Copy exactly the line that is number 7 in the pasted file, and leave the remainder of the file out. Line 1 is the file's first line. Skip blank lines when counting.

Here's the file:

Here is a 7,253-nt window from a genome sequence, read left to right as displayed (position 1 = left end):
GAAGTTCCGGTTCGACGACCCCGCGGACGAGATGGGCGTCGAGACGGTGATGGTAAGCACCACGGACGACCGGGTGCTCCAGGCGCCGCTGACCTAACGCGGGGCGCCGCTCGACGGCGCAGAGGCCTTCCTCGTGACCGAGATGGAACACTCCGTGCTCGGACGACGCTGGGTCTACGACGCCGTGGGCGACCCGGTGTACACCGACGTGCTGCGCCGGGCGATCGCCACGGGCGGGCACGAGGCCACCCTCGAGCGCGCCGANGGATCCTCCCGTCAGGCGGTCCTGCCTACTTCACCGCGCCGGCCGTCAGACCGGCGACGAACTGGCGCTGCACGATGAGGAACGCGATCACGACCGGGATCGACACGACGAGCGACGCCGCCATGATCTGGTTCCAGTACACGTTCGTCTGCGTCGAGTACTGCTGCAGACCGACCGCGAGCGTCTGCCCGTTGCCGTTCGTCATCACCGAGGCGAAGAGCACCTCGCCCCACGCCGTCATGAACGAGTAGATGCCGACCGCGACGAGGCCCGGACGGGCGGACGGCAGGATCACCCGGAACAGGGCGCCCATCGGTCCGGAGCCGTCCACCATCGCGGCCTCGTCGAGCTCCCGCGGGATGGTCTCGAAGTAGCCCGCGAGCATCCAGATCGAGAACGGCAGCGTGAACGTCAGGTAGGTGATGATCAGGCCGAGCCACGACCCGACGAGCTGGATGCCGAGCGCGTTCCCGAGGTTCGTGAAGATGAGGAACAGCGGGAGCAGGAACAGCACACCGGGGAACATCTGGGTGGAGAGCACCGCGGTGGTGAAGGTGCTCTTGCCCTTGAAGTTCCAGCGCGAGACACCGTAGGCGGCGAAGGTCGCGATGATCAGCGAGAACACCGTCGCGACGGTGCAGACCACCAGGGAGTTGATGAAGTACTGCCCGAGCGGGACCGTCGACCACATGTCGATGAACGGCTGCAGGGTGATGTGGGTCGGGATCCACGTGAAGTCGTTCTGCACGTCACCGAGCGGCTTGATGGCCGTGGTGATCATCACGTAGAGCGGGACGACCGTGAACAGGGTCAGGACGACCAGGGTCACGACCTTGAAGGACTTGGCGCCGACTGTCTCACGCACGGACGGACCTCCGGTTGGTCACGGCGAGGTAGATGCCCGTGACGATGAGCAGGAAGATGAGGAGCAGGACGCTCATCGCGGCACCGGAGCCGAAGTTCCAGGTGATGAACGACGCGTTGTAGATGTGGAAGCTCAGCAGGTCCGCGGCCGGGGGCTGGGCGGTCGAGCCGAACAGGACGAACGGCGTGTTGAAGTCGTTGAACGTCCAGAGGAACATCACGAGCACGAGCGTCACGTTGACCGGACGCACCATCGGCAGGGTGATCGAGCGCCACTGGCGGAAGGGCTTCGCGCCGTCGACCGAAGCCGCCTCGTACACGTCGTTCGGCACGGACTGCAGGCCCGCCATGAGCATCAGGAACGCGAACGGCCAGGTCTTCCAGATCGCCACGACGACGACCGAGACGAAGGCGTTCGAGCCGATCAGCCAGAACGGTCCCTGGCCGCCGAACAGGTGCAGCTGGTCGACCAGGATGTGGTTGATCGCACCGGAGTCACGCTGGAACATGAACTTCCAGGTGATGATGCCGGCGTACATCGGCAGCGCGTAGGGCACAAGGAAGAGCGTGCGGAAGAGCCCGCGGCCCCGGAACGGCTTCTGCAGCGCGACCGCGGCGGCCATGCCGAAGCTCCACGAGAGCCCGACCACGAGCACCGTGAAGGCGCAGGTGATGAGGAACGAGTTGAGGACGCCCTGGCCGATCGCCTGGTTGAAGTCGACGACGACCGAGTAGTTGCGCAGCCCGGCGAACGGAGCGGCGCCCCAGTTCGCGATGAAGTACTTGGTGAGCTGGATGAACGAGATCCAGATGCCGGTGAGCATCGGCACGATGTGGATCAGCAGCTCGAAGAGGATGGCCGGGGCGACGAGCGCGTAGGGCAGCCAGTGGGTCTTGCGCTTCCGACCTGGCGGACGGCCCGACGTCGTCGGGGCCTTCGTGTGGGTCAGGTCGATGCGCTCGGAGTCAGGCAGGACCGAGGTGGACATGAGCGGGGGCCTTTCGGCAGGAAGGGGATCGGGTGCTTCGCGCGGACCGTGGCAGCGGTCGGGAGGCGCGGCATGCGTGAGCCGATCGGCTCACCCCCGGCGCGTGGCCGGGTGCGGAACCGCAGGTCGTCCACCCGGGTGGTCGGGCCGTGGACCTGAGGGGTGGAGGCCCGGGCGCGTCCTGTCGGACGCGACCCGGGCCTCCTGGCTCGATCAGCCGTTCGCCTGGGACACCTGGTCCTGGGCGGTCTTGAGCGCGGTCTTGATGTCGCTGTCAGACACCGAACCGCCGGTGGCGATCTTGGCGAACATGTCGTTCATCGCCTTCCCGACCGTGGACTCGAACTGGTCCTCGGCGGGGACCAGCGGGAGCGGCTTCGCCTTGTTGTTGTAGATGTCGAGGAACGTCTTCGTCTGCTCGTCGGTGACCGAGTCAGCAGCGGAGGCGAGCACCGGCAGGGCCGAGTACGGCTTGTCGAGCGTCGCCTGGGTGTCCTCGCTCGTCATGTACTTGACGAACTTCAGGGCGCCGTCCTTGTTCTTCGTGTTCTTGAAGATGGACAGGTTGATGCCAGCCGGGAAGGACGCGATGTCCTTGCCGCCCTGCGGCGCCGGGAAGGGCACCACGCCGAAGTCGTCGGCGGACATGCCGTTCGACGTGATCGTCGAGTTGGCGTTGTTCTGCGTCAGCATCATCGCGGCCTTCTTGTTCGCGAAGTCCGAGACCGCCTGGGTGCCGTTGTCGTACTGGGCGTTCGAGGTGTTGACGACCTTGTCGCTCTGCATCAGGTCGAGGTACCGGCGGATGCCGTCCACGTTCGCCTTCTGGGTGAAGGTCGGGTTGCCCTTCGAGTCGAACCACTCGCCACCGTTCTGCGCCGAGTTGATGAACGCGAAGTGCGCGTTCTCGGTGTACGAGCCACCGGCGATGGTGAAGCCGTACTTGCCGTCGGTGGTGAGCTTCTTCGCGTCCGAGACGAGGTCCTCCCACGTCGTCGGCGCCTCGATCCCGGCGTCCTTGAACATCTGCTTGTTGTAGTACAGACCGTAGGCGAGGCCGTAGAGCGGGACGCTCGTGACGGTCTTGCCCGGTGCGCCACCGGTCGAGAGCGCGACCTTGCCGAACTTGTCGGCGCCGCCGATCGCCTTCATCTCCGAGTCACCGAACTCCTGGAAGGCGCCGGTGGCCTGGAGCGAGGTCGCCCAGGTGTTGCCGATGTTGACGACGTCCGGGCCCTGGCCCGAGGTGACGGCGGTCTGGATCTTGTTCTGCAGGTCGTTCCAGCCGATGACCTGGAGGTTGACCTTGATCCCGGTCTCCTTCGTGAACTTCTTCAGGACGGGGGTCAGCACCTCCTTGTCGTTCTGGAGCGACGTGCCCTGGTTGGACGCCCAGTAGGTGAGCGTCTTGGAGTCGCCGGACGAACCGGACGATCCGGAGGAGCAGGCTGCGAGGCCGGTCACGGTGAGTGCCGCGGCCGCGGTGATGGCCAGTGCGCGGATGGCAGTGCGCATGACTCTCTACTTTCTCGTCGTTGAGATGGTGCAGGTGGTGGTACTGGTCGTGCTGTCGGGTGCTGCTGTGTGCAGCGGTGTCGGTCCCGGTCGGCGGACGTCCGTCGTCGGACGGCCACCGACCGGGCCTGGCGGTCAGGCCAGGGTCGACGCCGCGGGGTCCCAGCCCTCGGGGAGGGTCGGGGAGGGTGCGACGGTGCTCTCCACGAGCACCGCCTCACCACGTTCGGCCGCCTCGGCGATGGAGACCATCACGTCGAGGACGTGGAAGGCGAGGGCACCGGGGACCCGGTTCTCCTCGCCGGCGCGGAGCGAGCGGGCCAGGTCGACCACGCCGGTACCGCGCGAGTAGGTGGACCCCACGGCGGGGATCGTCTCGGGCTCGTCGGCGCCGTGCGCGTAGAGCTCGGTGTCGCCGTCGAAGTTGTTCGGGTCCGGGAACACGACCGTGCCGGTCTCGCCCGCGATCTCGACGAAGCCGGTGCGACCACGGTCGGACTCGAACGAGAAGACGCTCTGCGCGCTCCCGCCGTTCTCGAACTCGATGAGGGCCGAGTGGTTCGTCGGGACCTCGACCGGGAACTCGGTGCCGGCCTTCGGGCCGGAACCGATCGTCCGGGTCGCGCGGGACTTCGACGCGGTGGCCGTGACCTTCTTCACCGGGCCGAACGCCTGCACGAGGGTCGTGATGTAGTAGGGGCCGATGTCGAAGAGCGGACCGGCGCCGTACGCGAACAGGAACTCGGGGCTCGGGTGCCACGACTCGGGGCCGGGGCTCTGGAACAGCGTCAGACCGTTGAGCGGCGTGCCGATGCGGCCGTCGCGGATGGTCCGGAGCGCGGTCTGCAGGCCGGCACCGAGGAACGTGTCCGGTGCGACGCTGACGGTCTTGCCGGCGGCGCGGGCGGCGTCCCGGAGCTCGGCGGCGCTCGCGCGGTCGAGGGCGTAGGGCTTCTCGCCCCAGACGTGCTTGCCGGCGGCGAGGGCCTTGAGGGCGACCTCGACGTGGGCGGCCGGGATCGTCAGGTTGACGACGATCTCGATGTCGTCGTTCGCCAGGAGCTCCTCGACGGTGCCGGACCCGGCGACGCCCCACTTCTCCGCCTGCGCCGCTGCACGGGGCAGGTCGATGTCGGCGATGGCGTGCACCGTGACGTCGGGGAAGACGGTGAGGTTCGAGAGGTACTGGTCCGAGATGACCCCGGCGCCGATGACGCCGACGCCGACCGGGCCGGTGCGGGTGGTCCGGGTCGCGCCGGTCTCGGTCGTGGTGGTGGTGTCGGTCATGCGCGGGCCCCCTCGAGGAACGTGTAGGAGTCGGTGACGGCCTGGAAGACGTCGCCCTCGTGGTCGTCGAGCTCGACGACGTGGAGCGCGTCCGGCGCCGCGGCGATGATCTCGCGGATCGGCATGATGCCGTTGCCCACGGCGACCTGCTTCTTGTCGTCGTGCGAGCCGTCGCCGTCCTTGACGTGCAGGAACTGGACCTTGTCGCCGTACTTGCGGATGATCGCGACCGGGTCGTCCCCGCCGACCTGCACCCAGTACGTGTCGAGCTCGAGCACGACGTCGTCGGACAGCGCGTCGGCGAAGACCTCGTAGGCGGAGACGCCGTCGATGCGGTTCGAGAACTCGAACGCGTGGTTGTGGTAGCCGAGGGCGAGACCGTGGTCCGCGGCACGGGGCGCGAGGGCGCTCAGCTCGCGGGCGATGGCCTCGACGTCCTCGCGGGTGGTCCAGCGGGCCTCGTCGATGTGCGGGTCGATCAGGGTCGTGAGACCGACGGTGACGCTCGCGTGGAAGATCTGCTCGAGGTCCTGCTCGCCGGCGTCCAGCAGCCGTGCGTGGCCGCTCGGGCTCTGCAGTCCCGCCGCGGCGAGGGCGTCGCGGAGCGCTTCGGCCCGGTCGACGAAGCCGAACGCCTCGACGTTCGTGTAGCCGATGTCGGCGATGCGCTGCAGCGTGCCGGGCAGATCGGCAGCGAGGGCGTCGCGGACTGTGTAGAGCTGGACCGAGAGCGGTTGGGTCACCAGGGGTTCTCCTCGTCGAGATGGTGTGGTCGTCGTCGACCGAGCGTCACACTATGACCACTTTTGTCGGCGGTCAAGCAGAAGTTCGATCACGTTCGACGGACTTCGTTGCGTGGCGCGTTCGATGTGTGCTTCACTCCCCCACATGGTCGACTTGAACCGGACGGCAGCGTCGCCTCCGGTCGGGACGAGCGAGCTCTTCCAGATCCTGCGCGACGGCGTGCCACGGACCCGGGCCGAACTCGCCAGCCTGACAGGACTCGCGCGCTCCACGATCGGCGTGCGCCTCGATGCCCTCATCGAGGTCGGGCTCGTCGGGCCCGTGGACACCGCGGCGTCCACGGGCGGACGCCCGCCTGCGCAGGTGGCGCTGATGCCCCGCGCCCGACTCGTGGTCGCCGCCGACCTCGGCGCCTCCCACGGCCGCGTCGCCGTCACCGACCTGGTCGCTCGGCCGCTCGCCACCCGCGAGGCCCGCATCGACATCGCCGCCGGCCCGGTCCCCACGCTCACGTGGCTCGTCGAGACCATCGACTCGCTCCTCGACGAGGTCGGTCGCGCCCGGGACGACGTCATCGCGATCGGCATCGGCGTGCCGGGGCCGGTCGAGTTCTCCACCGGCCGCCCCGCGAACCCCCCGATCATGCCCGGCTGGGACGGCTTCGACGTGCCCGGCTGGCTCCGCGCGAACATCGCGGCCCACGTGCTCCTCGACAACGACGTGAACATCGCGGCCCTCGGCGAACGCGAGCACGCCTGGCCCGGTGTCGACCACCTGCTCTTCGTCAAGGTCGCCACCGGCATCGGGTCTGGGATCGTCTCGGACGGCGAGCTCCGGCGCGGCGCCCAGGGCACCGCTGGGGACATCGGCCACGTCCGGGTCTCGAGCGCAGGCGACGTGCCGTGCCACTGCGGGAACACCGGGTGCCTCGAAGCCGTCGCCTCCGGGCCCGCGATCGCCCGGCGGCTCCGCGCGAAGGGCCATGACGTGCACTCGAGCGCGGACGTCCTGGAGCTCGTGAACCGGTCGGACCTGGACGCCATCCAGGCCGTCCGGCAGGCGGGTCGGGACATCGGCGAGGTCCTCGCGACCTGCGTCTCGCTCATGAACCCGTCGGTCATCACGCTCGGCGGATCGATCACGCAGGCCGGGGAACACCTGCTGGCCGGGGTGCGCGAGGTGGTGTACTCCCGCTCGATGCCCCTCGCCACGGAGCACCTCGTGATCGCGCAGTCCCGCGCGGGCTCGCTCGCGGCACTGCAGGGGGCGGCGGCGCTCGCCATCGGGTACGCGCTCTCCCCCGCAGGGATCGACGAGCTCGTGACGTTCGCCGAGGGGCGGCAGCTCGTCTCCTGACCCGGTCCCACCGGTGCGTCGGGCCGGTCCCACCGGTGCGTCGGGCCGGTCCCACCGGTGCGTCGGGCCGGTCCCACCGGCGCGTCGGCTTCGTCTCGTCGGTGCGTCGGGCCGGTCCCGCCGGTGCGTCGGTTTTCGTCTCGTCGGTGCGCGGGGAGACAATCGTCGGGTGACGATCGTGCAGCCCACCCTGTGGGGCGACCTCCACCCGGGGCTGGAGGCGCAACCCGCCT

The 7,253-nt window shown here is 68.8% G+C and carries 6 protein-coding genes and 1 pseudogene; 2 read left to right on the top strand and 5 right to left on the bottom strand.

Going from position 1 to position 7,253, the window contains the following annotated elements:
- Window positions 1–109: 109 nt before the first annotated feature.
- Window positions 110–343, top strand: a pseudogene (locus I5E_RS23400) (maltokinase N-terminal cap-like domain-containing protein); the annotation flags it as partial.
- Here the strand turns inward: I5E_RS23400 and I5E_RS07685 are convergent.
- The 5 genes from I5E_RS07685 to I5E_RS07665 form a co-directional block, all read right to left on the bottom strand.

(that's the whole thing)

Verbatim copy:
- Here the strand turns inward: I5E_RS23400 and I5E_RS07685 are convergent.